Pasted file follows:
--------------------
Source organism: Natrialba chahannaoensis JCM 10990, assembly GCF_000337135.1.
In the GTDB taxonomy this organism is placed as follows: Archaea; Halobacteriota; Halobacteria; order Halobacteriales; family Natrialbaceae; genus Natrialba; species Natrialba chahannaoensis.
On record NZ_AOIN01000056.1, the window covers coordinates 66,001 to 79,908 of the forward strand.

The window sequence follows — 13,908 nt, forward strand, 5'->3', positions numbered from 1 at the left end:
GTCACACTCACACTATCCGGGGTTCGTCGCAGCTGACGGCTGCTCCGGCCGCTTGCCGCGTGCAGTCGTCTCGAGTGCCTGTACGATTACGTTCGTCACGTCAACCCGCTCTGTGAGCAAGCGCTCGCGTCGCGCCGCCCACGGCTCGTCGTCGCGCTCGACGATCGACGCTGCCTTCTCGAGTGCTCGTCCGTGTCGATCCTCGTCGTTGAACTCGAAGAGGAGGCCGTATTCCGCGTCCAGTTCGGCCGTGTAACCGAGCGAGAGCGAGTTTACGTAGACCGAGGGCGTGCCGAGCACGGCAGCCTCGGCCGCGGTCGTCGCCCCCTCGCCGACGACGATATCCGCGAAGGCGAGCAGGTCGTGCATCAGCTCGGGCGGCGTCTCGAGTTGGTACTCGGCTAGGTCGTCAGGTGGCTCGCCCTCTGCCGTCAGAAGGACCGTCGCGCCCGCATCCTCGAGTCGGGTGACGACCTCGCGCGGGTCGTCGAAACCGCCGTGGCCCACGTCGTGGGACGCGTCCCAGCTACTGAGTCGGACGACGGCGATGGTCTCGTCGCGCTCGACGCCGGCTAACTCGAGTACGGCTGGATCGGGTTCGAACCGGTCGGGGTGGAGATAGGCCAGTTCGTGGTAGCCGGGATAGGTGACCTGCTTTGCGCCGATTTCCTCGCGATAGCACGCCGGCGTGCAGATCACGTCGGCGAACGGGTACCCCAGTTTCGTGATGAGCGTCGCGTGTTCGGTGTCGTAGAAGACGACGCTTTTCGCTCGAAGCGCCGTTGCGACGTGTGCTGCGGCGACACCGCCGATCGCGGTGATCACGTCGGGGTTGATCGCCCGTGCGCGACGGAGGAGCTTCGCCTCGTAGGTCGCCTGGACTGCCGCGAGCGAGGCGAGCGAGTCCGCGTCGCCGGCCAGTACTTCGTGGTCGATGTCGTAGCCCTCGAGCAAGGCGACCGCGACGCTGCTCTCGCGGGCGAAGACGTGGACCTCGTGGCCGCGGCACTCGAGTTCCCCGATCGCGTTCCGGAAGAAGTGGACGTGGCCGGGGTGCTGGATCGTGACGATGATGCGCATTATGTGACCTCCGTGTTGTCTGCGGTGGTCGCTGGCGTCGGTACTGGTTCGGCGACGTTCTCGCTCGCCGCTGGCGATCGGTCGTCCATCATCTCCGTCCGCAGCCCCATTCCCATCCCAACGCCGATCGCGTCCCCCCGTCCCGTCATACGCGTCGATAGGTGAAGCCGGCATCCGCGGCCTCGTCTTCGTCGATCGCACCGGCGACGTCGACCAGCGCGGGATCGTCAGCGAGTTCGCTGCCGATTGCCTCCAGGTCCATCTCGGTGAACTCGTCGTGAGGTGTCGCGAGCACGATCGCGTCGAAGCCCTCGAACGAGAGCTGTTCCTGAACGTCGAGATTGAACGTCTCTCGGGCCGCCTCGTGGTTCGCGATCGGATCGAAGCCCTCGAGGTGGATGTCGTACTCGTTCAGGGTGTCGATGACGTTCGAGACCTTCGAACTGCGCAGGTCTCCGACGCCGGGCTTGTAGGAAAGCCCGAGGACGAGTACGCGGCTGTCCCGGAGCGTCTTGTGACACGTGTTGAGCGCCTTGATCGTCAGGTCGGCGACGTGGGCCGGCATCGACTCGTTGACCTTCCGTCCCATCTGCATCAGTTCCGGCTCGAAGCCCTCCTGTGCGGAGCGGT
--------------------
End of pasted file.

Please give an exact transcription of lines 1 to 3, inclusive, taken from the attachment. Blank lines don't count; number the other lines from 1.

Source organism: Natrialba chahannaoensis JCM 10990, assembly GCF_000337135.1.
In the GTDB taxonomy this organism is placed as follows: Archaea; Halobacteriota; Halobacteria; order Halobacteriales; family Natrialbaceae; genus Natrialba; species Natrialba chahannaoensis.
On record NZ_AOIN01000056.1, the window covers coordinates 66,001 to 79,908 of the forward strand.